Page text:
In Claire’s grandparents, we see people buffeted by history and events outside their control, wounded by the longstanding pain of Korean-Japanese history and the conflict of Civil War. Meanwhile, Claire is grappling with questions of identity and belonging herself, having grown up in Switzerland following her mother’s flight from the Zainichi community in Japan, largely for the opportunities that Europe could provide. As such, Claire too is caught between cultures, struggling to communicate across the societal and linguistic divides, prompting a sense of separation from her elderly grandparents. If anything, it is Mathieu – Claire’s absent boyfriend, busily working on his thesis in Switzerland – who seems to have the stronger relationship with the elderly couple, having bonded with them relatively easily during a previous trip.

As the novella draws to a close, there is a gradual increase in tension as the family’s departure draws near. Interestingly, just as in Sokcho, Dusapin ends Pachinko on an enigmatic note, prompting the reader to question the true meaning of the book. Whose journey are we witnessing here? Is it Claire’s grandparents’ pilgrimage – possibly the last chance to return to their homeland before illness or death intervenes – or is it Claire’s, a quest for attachment and belonging in a fractured, multicultural world?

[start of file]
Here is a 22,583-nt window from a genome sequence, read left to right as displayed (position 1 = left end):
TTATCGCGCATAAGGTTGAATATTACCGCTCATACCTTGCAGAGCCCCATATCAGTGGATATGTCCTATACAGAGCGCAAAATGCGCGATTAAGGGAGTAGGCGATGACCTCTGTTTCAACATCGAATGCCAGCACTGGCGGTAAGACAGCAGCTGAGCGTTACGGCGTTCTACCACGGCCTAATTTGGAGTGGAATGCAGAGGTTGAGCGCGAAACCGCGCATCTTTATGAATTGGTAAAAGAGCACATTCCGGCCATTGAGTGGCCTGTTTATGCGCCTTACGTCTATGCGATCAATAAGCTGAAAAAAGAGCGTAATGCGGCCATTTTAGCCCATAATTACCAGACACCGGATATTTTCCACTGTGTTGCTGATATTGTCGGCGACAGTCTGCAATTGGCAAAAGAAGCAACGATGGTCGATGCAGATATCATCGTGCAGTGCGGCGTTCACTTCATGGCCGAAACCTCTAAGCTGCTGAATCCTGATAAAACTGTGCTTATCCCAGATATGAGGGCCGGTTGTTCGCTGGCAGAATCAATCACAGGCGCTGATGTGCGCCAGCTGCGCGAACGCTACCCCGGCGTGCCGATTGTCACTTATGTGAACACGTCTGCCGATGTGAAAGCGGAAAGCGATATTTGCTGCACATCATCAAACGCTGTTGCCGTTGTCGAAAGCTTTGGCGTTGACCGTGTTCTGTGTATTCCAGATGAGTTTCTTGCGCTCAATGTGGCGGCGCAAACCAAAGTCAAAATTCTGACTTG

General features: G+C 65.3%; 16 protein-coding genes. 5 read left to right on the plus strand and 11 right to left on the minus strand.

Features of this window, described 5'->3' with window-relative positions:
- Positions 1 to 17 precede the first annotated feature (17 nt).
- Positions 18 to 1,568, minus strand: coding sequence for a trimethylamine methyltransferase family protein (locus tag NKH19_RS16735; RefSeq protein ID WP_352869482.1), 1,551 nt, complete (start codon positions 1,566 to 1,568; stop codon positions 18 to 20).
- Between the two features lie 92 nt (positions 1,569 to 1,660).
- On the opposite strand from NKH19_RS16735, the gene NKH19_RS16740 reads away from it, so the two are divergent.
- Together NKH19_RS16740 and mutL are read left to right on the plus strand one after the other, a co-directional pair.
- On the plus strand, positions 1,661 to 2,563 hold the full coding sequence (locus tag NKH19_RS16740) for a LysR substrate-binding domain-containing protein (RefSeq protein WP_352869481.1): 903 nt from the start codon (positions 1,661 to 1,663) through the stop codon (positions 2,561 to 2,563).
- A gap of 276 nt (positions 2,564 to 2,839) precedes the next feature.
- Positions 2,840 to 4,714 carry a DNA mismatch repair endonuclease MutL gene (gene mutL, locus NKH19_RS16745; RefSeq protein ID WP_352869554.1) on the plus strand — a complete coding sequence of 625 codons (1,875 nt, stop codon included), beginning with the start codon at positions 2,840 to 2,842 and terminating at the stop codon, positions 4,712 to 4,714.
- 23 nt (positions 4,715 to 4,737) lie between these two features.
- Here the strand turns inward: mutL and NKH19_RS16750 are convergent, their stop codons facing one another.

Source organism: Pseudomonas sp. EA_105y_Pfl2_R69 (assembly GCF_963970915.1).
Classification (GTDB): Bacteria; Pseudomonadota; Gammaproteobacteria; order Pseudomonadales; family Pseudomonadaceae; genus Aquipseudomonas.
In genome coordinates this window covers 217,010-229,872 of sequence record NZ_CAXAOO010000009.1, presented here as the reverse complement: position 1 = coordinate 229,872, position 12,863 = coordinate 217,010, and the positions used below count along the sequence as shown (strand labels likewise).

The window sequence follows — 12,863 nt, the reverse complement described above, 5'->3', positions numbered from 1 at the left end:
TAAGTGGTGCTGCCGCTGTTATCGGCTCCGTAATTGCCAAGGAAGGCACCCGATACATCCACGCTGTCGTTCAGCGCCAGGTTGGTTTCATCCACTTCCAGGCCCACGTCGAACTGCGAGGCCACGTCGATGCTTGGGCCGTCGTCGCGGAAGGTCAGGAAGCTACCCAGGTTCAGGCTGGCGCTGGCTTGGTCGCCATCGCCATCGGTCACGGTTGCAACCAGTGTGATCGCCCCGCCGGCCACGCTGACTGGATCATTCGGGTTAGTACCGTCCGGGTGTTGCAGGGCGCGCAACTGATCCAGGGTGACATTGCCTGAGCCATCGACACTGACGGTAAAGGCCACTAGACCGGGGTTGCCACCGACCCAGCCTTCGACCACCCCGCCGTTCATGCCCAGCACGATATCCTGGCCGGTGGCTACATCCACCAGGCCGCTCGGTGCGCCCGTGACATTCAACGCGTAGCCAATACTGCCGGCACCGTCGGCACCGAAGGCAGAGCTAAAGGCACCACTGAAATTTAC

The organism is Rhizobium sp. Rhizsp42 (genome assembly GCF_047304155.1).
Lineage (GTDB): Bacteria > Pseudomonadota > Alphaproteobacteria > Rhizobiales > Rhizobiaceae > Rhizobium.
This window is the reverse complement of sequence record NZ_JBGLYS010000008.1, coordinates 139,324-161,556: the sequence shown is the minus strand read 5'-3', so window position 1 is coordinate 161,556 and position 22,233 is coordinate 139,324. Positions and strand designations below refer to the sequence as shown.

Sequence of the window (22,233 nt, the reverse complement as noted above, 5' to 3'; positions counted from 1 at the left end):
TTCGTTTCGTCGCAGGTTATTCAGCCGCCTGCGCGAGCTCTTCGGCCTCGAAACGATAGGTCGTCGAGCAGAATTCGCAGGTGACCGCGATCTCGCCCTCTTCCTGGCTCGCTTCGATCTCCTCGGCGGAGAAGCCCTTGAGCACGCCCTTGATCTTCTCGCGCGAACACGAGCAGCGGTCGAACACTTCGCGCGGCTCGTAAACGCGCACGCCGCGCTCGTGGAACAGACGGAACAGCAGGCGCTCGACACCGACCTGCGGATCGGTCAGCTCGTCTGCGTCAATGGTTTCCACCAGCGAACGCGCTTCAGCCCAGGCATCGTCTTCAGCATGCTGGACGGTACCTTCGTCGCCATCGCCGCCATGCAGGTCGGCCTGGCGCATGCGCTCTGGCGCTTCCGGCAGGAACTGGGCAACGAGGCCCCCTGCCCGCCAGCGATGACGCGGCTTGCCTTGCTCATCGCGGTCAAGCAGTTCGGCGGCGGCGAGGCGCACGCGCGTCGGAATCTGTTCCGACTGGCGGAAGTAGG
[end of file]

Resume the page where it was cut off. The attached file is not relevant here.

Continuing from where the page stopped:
I’ll leave you to figure that out for yourself – ideally by reading the book, which I highly recommend. This is a beautifully judged novella, a layered exploration of displacement, belonging and unspoken tragedies from times past. A beguiling read for #WITMonth and beyond.

The Pachinko Parlour will be published by Daunt Books on 18th August. My thanks to the publisher and the Independent Alliance for kindly providing a proof copy.

Women Writers in Translation – some of my recent favourites from the shelves

As many of you will know, August sees the return of WIT Month, a month-long celebration of books by Women in Translation. It’s an annual event hosted by Meytal at Biblibio, aiming to raise the profile of translated literature by women writers worldwide.

This year, I’ve been trying to put a little more focus on this area by reading and reviewing at least one book by a woman in translation each month, rather than just thinking about them for August. So, if you’re looking for some ideas on what to read for WIT Month, here’s a round-up of my recent faves.

Meeting in Positano by Goliarda Sapienza (tr. Brian Robert Moore)